Two letters of reprimand from supervisors to Utah Highway Patrol's Corporal Lisa Steed shed an intriguing light on the one-time Trooper of the Year's highly controversial and much criticized DUI enforcement work.
The letters, which can be read below, paint a picture of a trooper who, while clearly valued and even admired by her superiors, also violates policies, has tried to cover up her violations, and put herself and others at risk. They suggest someone who is so determined to secure DUI arrests that orders from above or policy directives are of little consequence when it comes to snapping the bracelets on yet another addition to her arrest sheets. Read City Weekly's 2010 cover story on Steed here.
A May 14, 2010, letter references Steed's disobeying orders and policies in three incidents involving blood draws of DUI suspects at the road side.
While Lt. Steve Winward had told her to advise dispatch if she got out of her car on a stop, she did not do so in a late April 2010 stop, Sgt Robert Nixon wrote. She only did so after arresting the driver.
That driver refused to have his blood drawn. Steed did not inform superiors of the non-consensual blood draw, proceeded to do it on her own, only to lose control of the situation when the driver, according to Nixon's letter, took the needle out of his arm, threatened her with it and took off. With the help of nearby civilians, Steed got the driver back into custody.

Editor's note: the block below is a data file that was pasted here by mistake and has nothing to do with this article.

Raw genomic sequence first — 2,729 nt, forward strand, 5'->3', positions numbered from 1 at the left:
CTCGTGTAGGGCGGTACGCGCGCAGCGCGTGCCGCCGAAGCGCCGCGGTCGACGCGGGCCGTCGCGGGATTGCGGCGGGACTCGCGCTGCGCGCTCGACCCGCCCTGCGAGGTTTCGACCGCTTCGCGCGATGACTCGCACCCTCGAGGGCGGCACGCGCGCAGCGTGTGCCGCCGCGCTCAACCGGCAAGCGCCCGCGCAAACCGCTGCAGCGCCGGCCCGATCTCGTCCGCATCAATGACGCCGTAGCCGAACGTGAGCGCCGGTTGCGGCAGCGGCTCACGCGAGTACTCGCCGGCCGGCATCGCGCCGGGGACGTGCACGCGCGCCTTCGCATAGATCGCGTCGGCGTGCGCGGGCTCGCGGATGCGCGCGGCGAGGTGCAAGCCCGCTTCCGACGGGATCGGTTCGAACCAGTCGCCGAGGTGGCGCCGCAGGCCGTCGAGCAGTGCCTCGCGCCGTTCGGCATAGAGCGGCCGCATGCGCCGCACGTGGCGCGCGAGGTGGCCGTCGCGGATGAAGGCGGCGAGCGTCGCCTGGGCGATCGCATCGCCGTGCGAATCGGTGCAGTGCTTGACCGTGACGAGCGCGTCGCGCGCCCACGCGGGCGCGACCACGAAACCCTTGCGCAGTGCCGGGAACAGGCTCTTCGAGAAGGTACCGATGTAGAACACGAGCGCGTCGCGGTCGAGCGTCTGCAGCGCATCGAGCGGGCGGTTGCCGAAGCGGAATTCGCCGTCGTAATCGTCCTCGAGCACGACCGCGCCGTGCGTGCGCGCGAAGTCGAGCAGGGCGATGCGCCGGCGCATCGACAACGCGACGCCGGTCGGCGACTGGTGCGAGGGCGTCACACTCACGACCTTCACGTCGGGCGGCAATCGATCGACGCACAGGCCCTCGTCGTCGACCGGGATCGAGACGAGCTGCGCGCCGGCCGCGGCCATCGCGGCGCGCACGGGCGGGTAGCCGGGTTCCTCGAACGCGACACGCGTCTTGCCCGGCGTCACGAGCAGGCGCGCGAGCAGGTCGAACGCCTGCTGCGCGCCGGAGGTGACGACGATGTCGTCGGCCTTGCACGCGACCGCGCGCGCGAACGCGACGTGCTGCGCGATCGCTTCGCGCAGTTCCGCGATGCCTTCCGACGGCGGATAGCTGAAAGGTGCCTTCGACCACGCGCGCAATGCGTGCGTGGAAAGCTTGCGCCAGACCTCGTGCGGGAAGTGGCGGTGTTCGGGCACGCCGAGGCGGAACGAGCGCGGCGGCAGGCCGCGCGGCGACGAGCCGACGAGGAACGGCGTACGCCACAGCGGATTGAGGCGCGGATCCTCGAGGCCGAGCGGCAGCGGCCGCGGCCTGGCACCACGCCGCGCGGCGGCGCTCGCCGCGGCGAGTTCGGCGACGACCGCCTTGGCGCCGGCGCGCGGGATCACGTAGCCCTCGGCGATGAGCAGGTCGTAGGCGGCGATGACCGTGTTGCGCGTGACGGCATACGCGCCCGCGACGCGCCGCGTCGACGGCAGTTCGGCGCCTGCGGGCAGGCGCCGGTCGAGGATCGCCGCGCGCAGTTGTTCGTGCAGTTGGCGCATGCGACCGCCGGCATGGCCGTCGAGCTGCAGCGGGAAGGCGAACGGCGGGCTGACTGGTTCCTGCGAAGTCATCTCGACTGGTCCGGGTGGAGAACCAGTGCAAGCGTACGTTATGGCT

Blood draws on the roadside, Nixon wrote, are only done if it is "an exigent circumstance AND there were at least two officers on scene."
Nixon noted not only was her behavior "in direct violation of department policy," it was also "an extremely unsafe thing to do."He later noted that "a DUI arrest is not worth your safety."
In a Nov. 3, 2010, letter from Nixon, Steed's use of the preliminary breath testers [or PBTs] came under fire from her supervisor. A driver she pulled over in March 10, 2010, accused her of using the PBT prior to field sobriety tests. Steed admitted to Nixon that was so. Steed also removed her external mic after her first approach to the vehicle. It was after that point, with her video camera detached and the road mic off that she had the driver blow in the PBT — unrecorded by audio or video.
Nixon reminded Steed that PBTs are not used to determine whether to put someone through field sobriety tests [in essence to see if she had snared a possible arrest, thus saving herself time], but only after the FSTs to assess if the "impairment you are seeing is coming from alcohol or possibly a drug or medication."
Steed's supervisor wrote, "There is no logical reason to remove your external microphone to return to the vehicle. It may cause one to question if it was removed on purpose to administer the preliminary breath test."
Nixon, in this second letter recommending disciplinary action, however, sought to encourage as well as scold. He noted that Steed brings "a skill set that is very much needed in this day and age," and that she is "a very talented trooper and your work ethic is topped by none. You have no need to administer a PBT prior to tests. I encourage you to simply take the time to have the subject perform field sobriety tests and determine from there if they are impaired."
Notice of Intent to Recommend Discipline